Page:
Think about it. Zechariah and Elizabeth didn’t expect to have a baby in their old age. Mary didn’t expect to become the mother of the Son of God. She couldn’t believe it when the angel told her. “Why, I’m not even married,” she said. Joseph didn’t expect his young bride to be pregnant. Herod didn’t expect to be disturbed by word of the Child. The shepherds didn’t expect to see angels in their fields. The Magi didn’t expect to find the Savior of the world born in a manger in a poor little country village like Bethlehem. The whole thing was a surprise. God surprised everybody that first Christmas. No_Room_At_The_Inn

And when you think about Jesus’ teachings, you realize that surprise is in the nature of who God is. God is full of surprises.

The meek shall inherit the earth. Think about that. That’s really a surprise, isn’t it? When you look around and see the people who shove and push and talk the loudest getting ahead of everybody else, you wonder about the meek.

The first shall be last and the last first. That’s another corker. The high and the mighty going into heaven behind the low and the poor.…

You see, it isn’t a matter of what we’re expecting for Christmas. It’s what we don’t expect. That’s what we ought to be looking for, what we don’t expect because that’s the way God is. God is a God of surprises.

I don’t have anything against traditional Christmas celebrations. In fact, I love them. I enjoy the trees and lights and Christmas pageants and music and presents and all the rest. But we ought to realize that God may have some surprises in store for us this Christmas. God may not come to us in the old familiar ways. God may speak to us in some new event, in some place where we least expect it.

The surprises of God! We never know where they are or when they are coming. But the word of the gospel is that they are and that they do come. And this is what Christmas is all about.

 

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Christmas Magic During The Great Depression

by Beverly Roberts Jostad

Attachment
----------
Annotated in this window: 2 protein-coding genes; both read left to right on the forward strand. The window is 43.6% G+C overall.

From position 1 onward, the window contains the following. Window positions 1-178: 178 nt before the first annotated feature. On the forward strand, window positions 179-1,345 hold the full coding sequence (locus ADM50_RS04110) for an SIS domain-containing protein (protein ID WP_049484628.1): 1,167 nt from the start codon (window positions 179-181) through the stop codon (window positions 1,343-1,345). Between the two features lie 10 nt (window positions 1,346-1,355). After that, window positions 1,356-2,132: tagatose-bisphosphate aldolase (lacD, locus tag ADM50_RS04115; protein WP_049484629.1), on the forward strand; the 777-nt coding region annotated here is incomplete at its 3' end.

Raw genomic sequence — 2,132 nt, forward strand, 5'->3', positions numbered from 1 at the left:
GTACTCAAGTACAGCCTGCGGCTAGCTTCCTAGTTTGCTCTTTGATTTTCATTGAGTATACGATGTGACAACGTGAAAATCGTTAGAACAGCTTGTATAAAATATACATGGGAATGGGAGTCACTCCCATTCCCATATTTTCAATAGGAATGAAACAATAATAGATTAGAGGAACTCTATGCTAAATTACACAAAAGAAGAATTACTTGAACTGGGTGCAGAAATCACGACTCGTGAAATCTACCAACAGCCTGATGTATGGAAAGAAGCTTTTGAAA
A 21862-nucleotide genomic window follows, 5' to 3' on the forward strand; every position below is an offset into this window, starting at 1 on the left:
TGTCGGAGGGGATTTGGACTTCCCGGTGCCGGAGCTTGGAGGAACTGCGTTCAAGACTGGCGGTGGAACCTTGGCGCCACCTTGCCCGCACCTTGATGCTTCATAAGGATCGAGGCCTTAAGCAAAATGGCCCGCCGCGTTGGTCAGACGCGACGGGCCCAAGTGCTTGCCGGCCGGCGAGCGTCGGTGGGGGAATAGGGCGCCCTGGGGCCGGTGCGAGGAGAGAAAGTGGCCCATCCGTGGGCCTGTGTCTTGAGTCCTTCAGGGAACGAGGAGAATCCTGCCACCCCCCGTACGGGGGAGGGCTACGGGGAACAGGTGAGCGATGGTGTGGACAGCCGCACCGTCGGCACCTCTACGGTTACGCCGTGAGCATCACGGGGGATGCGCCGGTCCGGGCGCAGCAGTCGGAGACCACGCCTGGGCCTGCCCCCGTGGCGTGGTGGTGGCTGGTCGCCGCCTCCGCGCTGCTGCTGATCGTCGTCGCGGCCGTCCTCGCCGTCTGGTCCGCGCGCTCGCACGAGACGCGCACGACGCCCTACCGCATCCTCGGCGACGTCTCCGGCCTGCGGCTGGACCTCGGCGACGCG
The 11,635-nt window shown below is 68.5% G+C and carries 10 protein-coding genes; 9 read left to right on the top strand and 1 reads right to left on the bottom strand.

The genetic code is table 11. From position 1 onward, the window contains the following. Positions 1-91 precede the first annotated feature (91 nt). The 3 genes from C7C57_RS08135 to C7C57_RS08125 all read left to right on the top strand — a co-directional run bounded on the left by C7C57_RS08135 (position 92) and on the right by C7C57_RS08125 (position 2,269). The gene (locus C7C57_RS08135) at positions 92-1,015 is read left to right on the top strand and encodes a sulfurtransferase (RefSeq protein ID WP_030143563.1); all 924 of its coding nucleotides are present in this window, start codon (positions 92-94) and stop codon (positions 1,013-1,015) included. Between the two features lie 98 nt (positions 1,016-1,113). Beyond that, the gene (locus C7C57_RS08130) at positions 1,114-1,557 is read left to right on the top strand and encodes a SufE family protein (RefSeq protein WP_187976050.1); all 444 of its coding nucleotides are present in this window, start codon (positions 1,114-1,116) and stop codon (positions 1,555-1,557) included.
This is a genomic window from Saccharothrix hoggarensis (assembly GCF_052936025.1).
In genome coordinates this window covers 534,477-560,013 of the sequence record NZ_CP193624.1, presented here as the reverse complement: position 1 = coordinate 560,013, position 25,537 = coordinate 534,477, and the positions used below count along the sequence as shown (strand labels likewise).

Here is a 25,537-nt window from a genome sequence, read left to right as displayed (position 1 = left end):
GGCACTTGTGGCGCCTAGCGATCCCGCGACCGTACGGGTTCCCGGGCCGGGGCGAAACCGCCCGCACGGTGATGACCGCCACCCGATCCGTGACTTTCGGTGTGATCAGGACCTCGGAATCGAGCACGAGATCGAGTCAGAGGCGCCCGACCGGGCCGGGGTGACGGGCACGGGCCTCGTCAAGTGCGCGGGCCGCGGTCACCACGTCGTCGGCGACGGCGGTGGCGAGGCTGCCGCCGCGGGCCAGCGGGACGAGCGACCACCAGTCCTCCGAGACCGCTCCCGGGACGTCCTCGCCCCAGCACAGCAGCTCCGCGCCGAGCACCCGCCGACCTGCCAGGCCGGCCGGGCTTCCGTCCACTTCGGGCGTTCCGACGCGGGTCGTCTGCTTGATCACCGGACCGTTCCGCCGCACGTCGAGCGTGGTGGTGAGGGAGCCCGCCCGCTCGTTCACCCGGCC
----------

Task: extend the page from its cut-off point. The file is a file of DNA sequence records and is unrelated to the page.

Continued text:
Christmas 1940 makes me misty-eyed every time I think about it. I was a high school student and The Great Depression was in full swing. In the hard times of the era, people depended on one another. We collected food, clothing, bedding and household items and gave them to the needy.

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We saved the toys we collected for Christmas. The home economics classes made new dresses for the dolls, while the shop classes turned lumber into trucks, games and other toys.

That Christmas we students found ourselves wrapping toys and loading packages for delivery. As we presented the gifts, we saw joy in many faces, especially those of the children.

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We had a few more visits to make on Christmas morning. The air was heavy and chilled us to the bone. Seeing us riding our bicycles, a rancher offered us his truck for deliveries, and we gratefully accepted. For several hours, we knocked on doors. But as the cold hours passed, our enthusiasm gradually waned.

ImageWhen we finally headed home, someone pointed to a small house down a canal bank. Although there were no electric or telephone lines running to the structure, smoke curled from the chimney. The house stood bleak in the forlorn terrain that surrounded it.

None of us knew who lived there, and we wondered if there were children. We still had a doll, two trucks, assorted small toys, chocolate Santas and a box of groceries. We decided to make one last visit. Three of us climbed down from the truck bed and gathered the gifts.

Mud sucked at our boots, slowing our progress. When we knocked on the door, a young woman whose dark hair was tied back with a red ribbon answered it. Three small children peeked from behind her skirt—a little girl of about 2, and boys perhaps 4 and 5 years old. The mother put an arm around the toddler and looked at us questioningly.

“Merry Christmas,” we chorused as we bent down and handed the gift-wrapped packages to the children and the box of groceries to the mother, whose eyes widened with amazement. She slowly smiled, then quickly said, “Come in.”072611_sr_hume_FNC_072611_18-35